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Rose Report: Netanyahu Dishes the Tough Questions

Binyamin Rose

In the Middle East, outwitting your interlocutors is more than the art of politics — it’s a matter of survival

Wednesday, January 17, 2018

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irst Person

Reporters on the Netanyahu beat got another glimpse of his negotiating style at what’s billed his annual “toast” to the foreign press.

Standing on stage in the Allenby Room of the new and posh Orient Hotel in Jerusalem, Netanyahu engaged in one-upmanship with mentalist Lior Suchard, who wowed the crowd with his ability to guess audience members’ deepest secrets. But he found his match in Bibi.

Suchard failed to replicate the drawing Netanyahu scrawled of a menorah with the words “Am Yisrael Chai” underneath. The mentalist cried foul afterward, telling a TV reporter that Netanyahu violated a precondition of their joint appearance by drawing his diagram before they got on stage.

Netanyahu’s press people declined to comment, but President Trump, take note: Bibi can be preemptive.

Netanyahu took the opposite tack when asked by a reporter to draw up his own ultimate peace agreement. “Why don’t you let Mr. Trump present his first? And of course, if President Trump puts forward his proposal, his ideas, I’ll study them very carefully.”

In the Middle East, outwitting your interlocutors is more than the art of politics — it’s a matter of survival.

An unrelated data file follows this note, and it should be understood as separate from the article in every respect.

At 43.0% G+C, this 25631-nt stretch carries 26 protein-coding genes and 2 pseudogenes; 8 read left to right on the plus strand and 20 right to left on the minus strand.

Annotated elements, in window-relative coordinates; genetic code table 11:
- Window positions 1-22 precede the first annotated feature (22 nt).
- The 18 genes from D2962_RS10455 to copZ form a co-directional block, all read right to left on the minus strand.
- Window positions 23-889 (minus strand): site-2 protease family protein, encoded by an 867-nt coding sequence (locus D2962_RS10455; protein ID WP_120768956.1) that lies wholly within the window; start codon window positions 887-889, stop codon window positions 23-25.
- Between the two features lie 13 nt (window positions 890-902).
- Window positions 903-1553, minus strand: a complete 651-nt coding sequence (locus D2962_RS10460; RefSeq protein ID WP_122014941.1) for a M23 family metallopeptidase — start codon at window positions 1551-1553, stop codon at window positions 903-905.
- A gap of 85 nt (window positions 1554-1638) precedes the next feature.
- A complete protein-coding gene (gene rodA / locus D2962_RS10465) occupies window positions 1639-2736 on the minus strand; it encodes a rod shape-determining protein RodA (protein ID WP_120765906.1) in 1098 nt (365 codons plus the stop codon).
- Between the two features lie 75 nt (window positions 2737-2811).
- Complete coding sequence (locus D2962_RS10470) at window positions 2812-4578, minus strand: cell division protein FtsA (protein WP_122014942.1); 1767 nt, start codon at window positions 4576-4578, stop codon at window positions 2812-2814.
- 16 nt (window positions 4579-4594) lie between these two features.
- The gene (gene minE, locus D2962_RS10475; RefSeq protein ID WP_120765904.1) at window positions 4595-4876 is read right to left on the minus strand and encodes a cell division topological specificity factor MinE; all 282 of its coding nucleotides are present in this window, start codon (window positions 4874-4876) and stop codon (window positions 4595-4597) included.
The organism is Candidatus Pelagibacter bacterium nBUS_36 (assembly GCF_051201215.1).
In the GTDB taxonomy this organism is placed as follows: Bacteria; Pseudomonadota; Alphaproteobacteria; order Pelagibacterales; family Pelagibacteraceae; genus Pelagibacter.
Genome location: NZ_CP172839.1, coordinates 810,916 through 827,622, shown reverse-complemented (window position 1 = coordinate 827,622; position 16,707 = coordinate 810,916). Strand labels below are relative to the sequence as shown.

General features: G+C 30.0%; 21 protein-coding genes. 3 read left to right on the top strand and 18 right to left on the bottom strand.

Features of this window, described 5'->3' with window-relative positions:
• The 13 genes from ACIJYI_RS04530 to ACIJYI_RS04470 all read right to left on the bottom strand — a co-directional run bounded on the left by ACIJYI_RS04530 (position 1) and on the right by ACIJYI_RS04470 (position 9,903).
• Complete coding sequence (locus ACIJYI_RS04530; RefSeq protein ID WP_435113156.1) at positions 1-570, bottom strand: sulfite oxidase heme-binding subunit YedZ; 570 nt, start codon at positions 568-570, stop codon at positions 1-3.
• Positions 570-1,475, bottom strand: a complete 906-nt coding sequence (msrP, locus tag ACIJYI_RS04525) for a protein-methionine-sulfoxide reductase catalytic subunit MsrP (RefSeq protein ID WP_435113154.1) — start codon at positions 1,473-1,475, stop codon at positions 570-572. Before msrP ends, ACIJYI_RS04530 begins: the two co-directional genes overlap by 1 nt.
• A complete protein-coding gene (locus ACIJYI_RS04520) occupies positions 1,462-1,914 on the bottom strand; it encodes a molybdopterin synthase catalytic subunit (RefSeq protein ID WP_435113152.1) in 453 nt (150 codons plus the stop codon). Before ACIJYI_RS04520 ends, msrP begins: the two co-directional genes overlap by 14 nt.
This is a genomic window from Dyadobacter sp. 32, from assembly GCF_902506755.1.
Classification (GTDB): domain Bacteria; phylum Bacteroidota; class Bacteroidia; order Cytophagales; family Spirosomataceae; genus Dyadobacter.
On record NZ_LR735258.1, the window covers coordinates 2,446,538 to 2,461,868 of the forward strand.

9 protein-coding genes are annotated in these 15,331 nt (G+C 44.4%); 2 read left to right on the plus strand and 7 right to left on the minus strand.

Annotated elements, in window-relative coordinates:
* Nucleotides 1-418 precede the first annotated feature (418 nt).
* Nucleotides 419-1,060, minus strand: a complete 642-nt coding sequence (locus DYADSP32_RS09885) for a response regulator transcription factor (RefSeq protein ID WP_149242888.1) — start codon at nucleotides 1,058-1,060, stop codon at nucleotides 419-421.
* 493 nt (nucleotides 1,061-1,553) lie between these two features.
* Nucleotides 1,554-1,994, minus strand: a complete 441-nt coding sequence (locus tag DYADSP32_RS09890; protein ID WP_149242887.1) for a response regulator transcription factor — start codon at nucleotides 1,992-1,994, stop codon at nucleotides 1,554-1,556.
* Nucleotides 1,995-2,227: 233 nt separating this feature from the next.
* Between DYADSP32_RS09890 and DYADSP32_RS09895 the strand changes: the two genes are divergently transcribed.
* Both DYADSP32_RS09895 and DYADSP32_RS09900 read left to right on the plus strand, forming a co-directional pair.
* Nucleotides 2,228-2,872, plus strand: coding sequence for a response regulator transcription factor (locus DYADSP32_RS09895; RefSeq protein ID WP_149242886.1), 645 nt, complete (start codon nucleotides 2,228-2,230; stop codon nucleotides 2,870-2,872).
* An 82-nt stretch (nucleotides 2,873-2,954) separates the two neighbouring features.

The annual toast provides Israel’s foreign press corps of about 500 the opportunity to talk shop and network while sipping wine, eating salmon carved from a whole fish, and sampling cubes of beef asado in a tangy sauce.

A year ago, Netanyahu appeared in front of the same crowd of reporters, delivering a 45-minute presentation on Israel’s economic and diplomatic achievements under his government.

This year, Bibi spoke for just 15 minutes, using much of his time to give mussar to the media for its biased Middle East coverage.

Netanyahu asked reporters for a show of hands as to how many of them covered the story of the Palestinians’ “pay for slay” program in the wake of the brutal terrorist murder of Rabbi Raziel Shevach in the Shomron earlier that week.

You must hand it to the media for their honesty. Only two or three hands went up.

“Next year, every hand should go up,” Netanyahu said.

Then he asked for a show of hands on who’s covered the Netanyahu government’s NIS 15 billion investment in the Arab sector for health, education, and welfare, or the Education Ministry’s pilot program to teach Jewish Israeli sixth-graders spoken Arabic.